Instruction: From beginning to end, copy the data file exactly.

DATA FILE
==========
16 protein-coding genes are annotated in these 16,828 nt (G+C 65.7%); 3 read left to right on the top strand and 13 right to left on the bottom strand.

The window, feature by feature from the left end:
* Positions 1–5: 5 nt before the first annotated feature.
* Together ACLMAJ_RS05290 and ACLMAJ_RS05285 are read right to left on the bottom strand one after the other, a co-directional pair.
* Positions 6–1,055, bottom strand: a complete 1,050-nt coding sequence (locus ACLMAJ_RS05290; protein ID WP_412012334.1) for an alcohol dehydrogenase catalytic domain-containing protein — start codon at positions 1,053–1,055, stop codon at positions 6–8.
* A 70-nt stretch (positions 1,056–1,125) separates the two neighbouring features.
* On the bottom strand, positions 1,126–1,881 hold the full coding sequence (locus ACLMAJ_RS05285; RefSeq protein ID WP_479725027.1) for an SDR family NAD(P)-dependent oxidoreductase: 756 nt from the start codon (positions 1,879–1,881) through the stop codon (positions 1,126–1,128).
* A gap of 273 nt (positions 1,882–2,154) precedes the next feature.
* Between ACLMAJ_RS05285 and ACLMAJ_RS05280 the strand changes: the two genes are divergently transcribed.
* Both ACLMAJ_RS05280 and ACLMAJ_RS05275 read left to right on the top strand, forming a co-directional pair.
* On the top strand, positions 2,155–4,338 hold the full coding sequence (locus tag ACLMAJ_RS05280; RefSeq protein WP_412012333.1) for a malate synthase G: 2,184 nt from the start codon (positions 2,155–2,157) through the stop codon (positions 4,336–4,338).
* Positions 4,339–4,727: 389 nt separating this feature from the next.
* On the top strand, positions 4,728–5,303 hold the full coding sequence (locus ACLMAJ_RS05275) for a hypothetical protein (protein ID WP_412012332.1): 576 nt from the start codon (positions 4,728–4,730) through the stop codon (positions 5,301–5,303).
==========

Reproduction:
16 protein-coding genes are annotated in these 16,828 nt (G+C 65.7%); 3 read left to right on the top strand and 13 right to left on the bottom strand.

The window, feature by feature from the left end:
* Positions 1–5: 5 nt before the first annotated feature.
* Together ACLMAJ_RS05290 and ACLMAJ_RS05285 are read right to left on the bottom strand one after the other, a co-directional pair.
* Positions 6–1,055, bottom strand: a complete 1,050-nt coding sequence (locus ACLMAJ_RS05290; protein ID WP_412012334.1) for an alcohol dehydrogenase catalytic domain-containing protein — start codon at positions 1,053–1,055, stop codon at positions 6–8.
* A 70-nt stretch (positions 1,056–1,125) separates the two neighbouring features.
* On the bottom strand, positions 1,126–1,881 hold the full coding sequence (locus ACLMAJ_RS05285; RefSeq protein ID WP_479725027.1) for an SDR family NAD(P)-dependent oxidoreductase: 756 nt from the start codon (positions 1,879–1,881) through the stop codon (positions 1,126–1,128).
* A gap of 273 nt (positions 1,882–2,154) precedes the next feature.
* Between ACLMAJ_RS05285 and ACLMAJ_RS05280 the strand changes: the two genes are divergently transcribed.
* Both ACLMAJ_RS05280 and ACLMAJ_RS05275 read left to right on the top strand, forming a co-directional pair.
* On the top strand, positions 2,155–4,338 hold the full coding sequence (locus tag ACLMAJ_RS05280; RefSeq protein WP_412012333.1) for a malate synthase G: 2,184 nt from the start codon (positions 2,155–2,157) through the stop codon (positions 4,336–4,338).
* Positions 4,339–4,727: 389 nt separating this feature from the next.
* On the top strand, positions 4,728–5,303 hold the full coding sequence (locus ACLMAJ_RS05275) for a hypothetical protein (protein ID WP_412012332.1): 576 nt from the start codon (positions 4,728–4,730) through the stop codon (positions 5,301–5,303).